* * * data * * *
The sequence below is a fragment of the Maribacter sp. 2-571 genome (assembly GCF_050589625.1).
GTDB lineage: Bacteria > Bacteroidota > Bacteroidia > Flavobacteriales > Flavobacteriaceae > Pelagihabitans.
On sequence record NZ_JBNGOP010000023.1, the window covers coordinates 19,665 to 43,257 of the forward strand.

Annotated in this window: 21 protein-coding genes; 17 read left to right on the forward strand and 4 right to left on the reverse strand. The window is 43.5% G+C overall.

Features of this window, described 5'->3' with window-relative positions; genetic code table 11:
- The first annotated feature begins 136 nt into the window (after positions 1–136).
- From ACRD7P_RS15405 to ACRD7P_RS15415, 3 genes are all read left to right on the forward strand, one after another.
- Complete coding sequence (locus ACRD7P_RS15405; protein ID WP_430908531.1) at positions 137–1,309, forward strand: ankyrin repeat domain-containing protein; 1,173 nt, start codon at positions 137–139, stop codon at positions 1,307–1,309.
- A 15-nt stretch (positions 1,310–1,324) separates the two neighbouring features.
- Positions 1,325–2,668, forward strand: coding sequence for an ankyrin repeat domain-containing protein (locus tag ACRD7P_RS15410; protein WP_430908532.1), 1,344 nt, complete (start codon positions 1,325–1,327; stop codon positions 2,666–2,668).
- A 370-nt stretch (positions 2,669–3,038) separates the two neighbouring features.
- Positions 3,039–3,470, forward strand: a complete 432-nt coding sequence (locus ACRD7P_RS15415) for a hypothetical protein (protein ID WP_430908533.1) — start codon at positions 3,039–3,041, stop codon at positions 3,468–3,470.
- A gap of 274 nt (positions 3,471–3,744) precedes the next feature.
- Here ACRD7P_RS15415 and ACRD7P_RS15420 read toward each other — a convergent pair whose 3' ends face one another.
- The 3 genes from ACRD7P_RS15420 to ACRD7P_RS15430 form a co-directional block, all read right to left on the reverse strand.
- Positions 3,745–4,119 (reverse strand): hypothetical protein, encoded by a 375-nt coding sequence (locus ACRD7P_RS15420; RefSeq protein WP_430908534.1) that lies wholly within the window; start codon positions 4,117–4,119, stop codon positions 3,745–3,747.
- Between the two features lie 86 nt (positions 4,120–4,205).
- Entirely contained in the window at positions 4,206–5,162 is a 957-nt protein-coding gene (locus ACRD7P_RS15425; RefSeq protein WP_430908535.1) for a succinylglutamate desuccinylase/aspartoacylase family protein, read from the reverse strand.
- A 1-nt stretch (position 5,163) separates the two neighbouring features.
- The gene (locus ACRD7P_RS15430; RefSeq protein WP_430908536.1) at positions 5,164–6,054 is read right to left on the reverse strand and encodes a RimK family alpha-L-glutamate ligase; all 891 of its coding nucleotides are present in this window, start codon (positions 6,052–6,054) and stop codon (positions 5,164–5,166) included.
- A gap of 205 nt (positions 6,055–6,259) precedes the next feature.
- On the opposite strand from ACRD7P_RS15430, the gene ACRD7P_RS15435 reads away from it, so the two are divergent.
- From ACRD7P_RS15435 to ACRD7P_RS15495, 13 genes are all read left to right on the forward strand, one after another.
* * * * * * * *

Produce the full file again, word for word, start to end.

The sequence below is a fragment of the Maribacter sp. 2-571 genome (assembly GCF_050589625.1).
GTDB lineage: Bacteria > Bacteroidota > Bacteroidia > Flavobacteriales > Flavobacteriaceae > Pelagihabitans.
On sequence record NZ_JBNGOP010000023.1, the window covers coordinates 19,665 to 43,257 of the forward strand.

Annotated in this window: 21 protein-coding genes; 17 read left to right on the forward strand and 4 right to left on the reverse strand. The window is 43.5% G+C overall.

Features of this window, described 5'->3' with window-relative positions; genetic code table 11:
- The first annotated feature begins 136 nt into the window (after positions 1–136).
- From ACRD7P_RS15405 to ACRD7P_RS15415, 3 genes are all read left to right on the forward strand, one after another.
- Complete coding sequence (locus ACRD7P_RS15405; protein ID WP_430908531.1) at positions 137–1,309, forward strand: ankyrin repeat domain-containing protein; 1,173 nt, start codon at positions 137–139, stop codon at positions 1,307–1,309.
- A 15-nt stretch (positions 1,310–1,324) separates the two neighbouring features.
- Positions 1,325–2,668, forward strand: coding sequence for an ankyrin repeat domain-containing protein (locus tag ACRD7P_RS15410; protein WP_430908532.1), 1,344 nt, complete (start codon positions 1,325–1,327; stop codon positions 2,666–2,668).
- A 370-nt stretch (positions 2,669–3,038) separates the two neighbouring features.
- Positions 3,039–3,470, forward strand: a complete 432-nt coding sequence (locus ACRD7P_RS15415) for a hypothetical protein (protein ID WP_430908533.1) — start codon at positions 3,039–3,041, stop codon at positions 3,468–3,470.
- A gap of 274 nt (positions 3,471–3,744) precedes the next feature.
- Here ACRD7P_RS15415 and ACRD7P_RS15420 read toward each other — a convergent pair whose 3' ends face one another.
- The 3 genes from ACRD7P_RS15420 to ACRD7P_RS15430 form a co-directional block, all read right to left on the reverse strand.
- Positions 3,745–4,119 (reverse strand): hypothetical protein, encoded by a 375-nt coding sequence (locus ACRD7P_RS15420; RefSeq protein WP_430908534.1) that lies wholly within the window; start codon positions 4,117–4,119, stop codon positions 3,745–3,747.
- Between the two features lie 86 nt (positions 4,120–4,205).
- Entirely contained in the window at positions 4,206–5,162 is a 957-nt protein-coding gene (locus ACRD7P_RS15425; RefSeq protein WP_430908535.1) for a succinylglutamate desuccinylase/aspartoacylase family protein, read from the reverse strand.
- A 1-nt stretch (position 5,163) separates the two neighbouring features.
- The gene (locus ACRD7P_RS15430; RefSeq protein WP_430908536.1) at positions 5,164–6,054 is read right to left on the reverse strand and encodes a RimK family alpha-L-glutamate ligase; all 891 of its coding nucleotides are present in this window, start codon (positions 6,052–6,054) and stop codon (positions 5,164–5,166) included.
- A gap of 205 nt (positions 6,055–6,259) precedes the next feature.
- On the opposite strand from ACRD7P_RS15430, the gene ACRD7P_RS15435 reads away from it, so the two are divergent.
- From ACRD7P_RS15435 to ACRD7P_RS15495, 13 genes are all read left to right on the forward strand, one after another.